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Publication numberUS3962609 A
Publication typeGrant
Application numberUS 05/470,981
Publication dateJun 8, 1976
Filing dateMay 17, 1974
Priority dateMay 17, 1973
Also published asDE2325449A1, DE2325449B2
Publication number05470981, 470981, US 3962609 A, US 3962609A, US-A-3962609, US3962609 A, US3962609A
InventorsBishwarup Chaudhuri
Original AssigneeSiemens Aktiengesellschaft
Export CitationBiBTeX, EndNote, RefMan
External Links: USPTO, USPTO Assignment, Espacenet
Voltage transformer for a completely insulated high-voltage installation
US 3962609 A
Abstract
A voltage transformer for a fully-insulated, high-voltage installation with a grounded metal encapsulation includes one electrode arranged in a support insulator which holds the high-voltage conductor centrally in the metal encapsulation. The electrode of the support insulator represents the low-voltage electrode of a high-potential capacitor conjointly defined by this electrode and the high-voltage conductor of the high-voltage installation. The high-potential capacitor and a low-potential capacitor conjointly define a capacitive voltage divider. An amplifier is connected to the low-potential capacitor of the voltage divider.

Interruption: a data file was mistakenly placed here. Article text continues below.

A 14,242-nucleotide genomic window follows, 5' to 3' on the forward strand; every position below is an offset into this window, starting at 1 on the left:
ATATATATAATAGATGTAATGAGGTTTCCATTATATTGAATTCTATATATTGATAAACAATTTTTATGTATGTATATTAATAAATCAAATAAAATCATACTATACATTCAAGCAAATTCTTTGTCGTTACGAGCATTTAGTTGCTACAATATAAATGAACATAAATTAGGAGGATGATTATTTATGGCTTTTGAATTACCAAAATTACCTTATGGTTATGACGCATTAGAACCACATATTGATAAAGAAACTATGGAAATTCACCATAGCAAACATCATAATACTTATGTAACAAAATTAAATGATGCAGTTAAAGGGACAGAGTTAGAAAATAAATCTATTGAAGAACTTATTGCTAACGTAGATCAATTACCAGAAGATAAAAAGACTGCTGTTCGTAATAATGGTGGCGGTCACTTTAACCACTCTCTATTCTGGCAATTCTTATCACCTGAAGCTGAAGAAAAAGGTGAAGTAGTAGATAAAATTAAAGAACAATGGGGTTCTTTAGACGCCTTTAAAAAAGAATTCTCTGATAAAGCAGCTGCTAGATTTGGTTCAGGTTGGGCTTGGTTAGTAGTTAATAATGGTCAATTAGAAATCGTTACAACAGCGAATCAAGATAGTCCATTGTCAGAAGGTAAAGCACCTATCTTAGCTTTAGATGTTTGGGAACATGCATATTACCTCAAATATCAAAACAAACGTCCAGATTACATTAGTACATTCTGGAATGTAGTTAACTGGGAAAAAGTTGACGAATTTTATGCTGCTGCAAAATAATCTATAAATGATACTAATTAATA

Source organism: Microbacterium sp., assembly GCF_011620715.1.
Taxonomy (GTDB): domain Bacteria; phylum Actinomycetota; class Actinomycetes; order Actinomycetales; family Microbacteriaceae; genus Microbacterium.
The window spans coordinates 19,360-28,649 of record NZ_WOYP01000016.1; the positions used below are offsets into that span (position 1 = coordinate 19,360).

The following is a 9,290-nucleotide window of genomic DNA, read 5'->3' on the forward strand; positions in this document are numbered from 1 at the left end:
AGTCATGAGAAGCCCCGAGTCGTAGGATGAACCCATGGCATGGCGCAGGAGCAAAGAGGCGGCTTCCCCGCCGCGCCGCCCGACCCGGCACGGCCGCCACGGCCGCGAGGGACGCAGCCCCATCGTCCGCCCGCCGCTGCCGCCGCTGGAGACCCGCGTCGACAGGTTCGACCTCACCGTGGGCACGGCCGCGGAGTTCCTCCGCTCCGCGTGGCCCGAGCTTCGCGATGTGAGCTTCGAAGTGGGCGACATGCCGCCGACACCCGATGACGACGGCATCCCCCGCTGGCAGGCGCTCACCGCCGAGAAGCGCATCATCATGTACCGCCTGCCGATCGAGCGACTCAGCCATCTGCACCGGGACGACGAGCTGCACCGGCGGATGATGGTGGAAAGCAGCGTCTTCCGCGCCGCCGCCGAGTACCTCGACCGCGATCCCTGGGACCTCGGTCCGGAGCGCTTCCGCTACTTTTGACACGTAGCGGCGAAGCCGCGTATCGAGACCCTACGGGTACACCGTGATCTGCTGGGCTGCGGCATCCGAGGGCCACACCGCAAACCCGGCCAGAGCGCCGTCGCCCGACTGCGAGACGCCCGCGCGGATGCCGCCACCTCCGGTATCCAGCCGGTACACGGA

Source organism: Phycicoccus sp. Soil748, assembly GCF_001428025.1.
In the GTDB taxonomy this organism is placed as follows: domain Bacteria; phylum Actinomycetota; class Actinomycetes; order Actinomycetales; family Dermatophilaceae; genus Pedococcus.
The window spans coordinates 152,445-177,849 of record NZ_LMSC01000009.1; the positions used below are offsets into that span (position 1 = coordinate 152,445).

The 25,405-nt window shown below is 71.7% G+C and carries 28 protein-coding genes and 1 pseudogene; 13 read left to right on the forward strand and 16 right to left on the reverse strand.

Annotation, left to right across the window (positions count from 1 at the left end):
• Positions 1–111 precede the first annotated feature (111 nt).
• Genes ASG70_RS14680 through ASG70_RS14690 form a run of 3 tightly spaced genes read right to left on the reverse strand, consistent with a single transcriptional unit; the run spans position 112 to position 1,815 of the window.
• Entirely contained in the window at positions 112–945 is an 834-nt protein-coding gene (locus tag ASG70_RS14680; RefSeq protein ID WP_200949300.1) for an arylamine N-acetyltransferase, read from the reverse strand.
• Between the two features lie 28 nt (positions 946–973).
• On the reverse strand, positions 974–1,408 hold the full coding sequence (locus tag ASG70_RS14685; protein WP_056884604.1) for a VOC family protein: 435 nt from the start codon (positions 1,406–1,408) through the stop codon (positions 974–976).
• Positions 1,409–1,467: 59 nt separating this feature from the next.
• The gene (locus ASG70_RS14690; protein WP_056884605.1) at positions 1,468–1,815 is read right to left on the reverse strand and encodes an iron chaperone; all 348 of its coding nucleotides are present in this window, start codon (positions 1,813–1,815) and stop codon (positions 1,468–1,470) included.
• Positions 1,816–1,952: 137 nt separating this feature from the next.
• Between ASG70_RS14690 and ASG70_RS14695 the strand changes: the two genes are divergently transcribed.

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Claims(5)
What is claimed is:
1. In a fully-insulated, high-voltage installation including a grounded metal enclosure and a high-voltage conductor contained in the metal enclosure, a voltage transformer comprising: a supporting insulator centrally supporting the high-voltage conductor in the metal enclosure; a low-voltage electrode embedded in said supporting insulator so as to be in spaced relation to the high-voltage conductor, said low-voltage electrode and the high-voltage conductor conjointly defining a high-voltage capacitor; a low-voltage capacitor connected to said high-voltage capacitor, said high-voltage capacitor and said low-voltage capacitor conjointly defining a capacitive voltage divider; connecting means connecting said low-voltage capacitor to said low-voltage electrode embedded in said support insulator, said connecting means being a connecting lead extending within said supporting insulator; and, control electrode means embedded in said supporting insulator in surrounding relation to said connecting lead whereby a significant alteration of the pattern of the electric field lines within the metal enclosure is precluded.
2. The voltage transformer of claim 1, said control electrode means comprising a plurality of control electrodes embedded in said supporting insulator so as to be in surrounding relation to said connecting lead.